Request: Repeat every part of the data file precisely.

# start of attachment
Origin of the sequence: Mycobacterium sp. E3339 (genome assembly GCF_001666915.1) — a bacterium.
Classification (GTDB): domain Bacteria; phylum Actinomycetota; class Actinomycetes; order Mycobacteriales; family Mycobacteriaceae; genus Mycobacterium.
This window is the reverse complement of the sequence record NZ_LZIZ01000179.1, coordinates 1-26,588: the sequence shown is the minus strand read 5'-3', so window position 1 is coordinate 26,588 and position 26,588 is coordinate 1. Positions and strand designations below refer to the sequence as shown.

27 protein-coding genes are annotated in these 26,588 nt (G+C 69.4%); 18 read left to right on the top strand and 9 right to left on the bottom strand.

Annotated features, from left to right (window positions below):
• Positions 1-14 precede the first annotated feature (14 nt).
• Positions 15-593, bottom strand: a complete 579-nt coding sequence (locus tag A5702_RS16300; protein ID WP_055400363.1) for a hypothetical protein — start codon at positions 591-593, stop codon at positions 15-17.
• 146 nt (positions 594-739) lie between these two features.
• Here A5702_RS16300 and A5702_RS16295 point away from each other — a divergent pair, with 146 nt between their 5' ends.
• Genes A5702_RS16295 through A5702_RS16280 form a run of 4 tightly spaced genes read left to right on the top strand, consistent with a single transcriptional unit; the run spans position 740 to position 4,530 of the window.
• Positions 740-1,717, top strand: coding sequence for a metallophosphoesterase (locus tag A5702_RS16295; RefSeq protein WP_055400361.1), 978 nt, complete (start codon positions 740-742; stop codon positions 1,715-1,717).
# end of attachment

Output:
Origin of the sequence: Mycobacterium sp. E3339 (genome assembly GCF_001666915.1) — a bacterium.
Classification (GTDB): domain Bacteria; phylum Actinomycetota; class Actinomycetes; order Mycobacteriales; family Mycobacteriaceae; genus Mycobacterium.
This window is the reverse complement of the sequence record NZ_LZIZ01000179.1, coordinates 1-26,588: the sequence shown is the minus strand read 5'-3', so window position 1 is coordinate 26,588 and position 26,588 is coordinate 1. Positions and strand designations below refer to the sequence as shown.

27 protein-coding genes are annotated in these 26,588 nt (G+C 69.4%); 18 read left to right on the top strand and 9 right to left on the bottom strand.

Annotated features, from left to right (window positions below):
• Positions 1-14 precede the first annotated feature (14 nt).
• Positions 15-593, bottom strand: a complete 579-nt coding sequence (locus tag A5702_RS16300; protein ID WP_055400363.1) for a hypothetical protein — start codon at positions 591-593, stop codon at positions 15-17.
• 146 nt (positions 594-739) lie between these two features.
• Here A5702_RS16300 and A5702_RS16295 point away from each other — a divergent pair, with 146 nt between their 5' ends.
• Genes A5702_RS16295 through A5702_RS16280 form a run of 4 tightly spaced genes read left to right on the top strand, consistent with a single transcriptional unit; the run spans position 740 to position 4,530 of the window.
• Positions 740-1,717, top strand: coding sequence for a metallophosphoesterase (locus tag A5702_RS16295; RefSeq protein WP_055400361.1), 978 nt, complete (start codon positions 740-742; stop codon positions 1,715-1,717).